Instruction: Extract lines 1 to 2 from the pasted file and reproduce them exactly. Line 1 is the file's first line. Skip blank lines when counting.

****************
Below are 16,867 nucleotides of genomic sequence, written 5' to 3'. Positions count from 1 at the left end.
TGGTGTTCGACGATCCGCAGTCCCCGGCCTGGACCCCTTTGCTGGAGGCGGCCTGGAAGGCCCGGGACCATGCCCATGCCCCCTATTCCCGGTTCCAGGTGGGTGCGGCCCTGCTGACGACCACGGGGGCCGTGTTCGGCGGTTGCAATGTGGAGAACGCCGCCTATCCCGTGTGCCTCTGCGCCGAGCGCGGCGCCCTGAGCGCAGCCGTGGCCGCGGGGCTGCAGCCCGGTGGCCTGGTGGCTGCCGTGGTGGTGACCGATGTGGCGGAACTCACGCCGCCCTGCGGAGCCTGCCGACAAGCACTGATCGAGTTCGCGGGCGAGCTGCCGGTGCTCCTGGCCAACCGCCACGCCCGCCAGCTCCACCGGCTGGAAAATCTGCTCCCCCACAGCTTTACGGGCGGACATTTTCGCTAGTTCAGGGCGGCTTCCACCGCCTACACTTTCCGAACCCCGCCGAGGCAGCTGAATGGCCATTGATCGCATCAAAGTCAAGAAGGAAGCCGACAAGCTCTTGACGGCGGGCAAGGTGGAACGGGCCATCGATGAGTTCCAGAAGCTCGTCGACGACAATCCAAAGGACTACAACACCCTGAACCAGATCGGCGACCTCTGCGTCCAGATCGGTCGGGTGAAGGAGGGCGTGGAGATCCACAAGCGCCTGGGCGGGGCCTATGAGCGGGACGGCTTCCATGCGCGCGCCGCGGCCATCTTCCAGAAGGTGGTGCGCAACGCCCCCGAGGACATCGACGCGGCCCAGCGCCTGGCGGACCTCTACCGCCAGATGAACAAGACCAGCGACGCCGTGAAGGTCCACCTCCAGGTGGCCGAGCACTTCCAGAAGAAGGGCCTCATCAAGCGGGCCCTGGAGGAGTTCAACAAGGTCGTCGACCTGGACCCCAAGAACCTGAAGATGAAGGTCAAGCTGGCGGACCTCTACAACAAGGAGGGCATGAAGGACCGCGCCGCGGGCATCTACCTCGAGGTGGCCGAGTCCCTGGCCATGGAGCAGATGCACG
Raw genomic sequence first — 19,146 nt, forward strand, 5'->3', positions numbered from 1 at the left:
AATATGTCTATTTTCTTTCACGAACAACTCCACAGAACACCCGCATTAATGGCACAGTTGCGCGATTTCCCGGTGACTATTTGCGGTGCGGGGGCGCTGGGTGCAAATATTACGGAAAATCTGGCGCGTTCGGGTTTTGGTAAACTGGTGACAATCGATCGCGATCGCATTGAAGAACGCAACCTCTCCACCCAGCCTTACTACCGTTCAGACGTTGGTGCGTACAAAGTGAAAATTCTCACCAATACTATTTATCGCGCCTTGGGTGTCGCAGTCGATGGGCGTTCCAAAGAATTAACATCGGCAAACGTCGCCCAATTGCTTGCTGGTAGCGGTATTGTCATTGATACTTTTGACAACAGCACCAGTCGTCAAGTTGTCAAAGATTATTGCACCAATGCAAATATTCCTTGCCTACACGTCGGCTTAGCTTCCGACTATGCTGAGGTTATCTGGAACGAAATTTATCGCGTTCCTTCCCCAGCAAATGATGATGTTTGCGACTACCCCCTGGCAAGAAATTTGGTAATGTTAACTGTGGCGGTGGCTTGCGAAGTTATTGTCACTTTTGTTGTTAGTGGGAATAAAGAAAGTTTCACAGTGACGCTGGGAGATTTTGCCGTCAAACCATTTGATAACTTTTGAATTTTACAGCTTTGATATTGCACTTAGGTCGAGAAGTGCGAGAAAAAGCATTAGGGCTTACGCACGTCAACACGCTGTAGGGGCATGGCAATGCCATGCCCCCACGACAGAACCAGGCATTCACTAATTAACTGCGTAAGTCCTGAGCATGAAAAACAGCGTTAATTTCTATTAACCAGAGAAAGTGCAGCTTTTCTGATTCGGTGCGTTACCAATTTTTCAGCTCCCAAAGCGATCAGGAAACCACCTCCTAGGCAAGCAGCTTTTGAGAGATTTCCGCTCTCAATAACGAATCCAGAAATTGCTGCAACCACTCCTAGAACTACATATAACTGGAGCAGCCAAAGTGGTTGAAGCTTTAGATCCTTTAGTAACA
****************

Below are 16,867 nucleotides of genomic sequence, written 5' to 3'. Positions count from 1 at the left end.
TGGTGTTCGACGATCCGCAGTCCCCGGCCTGGACCCCTTTGCTGGAGGCGGCCTGGAAGGCCCGGGACCATGCCCATGCCCCCTATTCCCGGTTCCAGGTGGGTGCGGCCCTGCTGACGACCACGGGGGCCGTGTTCGGCGGTTGCAATGTGGAGAACGCCGCCTATCCCGTGTGCCTCTGCGCCGAGCGCGGCGCCCTGAGCGCAGCCGTGGCCGCGGGGCTGCAGCCCGGTGGCCTGGTGGCTGCCGTGGTGGTGACCGATGTGGCGGAACTCACGCCGCCCTGCGGAGCCTGCCGACAAGCACTGATCGAGTTCGCGGGCGAGCTGCCGGTGCTCCTGGCCAACCGCCACGCCCGCCAGCTCCACCGGCTGGAAAATCTGCTCCCCCACAGCTTTACGGGCGGACATTTTCGCTAGTTCAGGGCGGCTTCCACCGCCTACACTTTCCGAACCCCGCCGAGGCAGCTGAATGGCCATTGATCGCATCAAAGTCAAGAAGGAAGCCGACAAGCTCTTGACGGCGGGCAAGGTGGAACGGGCCATCGATGAGTTCCAGAAGCTCGTCGACGACAATCCAAAGGACTACAACACCCTGAACCAGATCGGCGACCTCTGCGTCCAGATCGGTCGGGTGAAGGAGGGCGTGGAGATCCACAAGCGCCTGGGCGGGGCCTATGAGCGGGACGGCTTCCATGCGCGCGCCGCGGCCATCTTCCAGAAGGTGGTGCGCAACGCCCCCGAGGACATCGACGCGGCCCAGCGCCTGGCGGACCTCTACCGCCAGATGAACAAGACCAGCGACGCCGTGAAGGTCCACCTCCAGGTGGCCGAGCACTTCCAGAAGAAGGGCCTCATCAAGCGGGCCCTGGAGGAGTTCAACAAGGTCGTCGACCTGGACCCCAAGAACCTGAAGATGAAGGTCAAGCTGGCGGACCTCTACAACAAGGAGGGCATGAAGGACCGCGCCGCGGGCATCTACCTCGAGGTGGCCGAGTCCCTGGCCATGGAGCAGATGCACG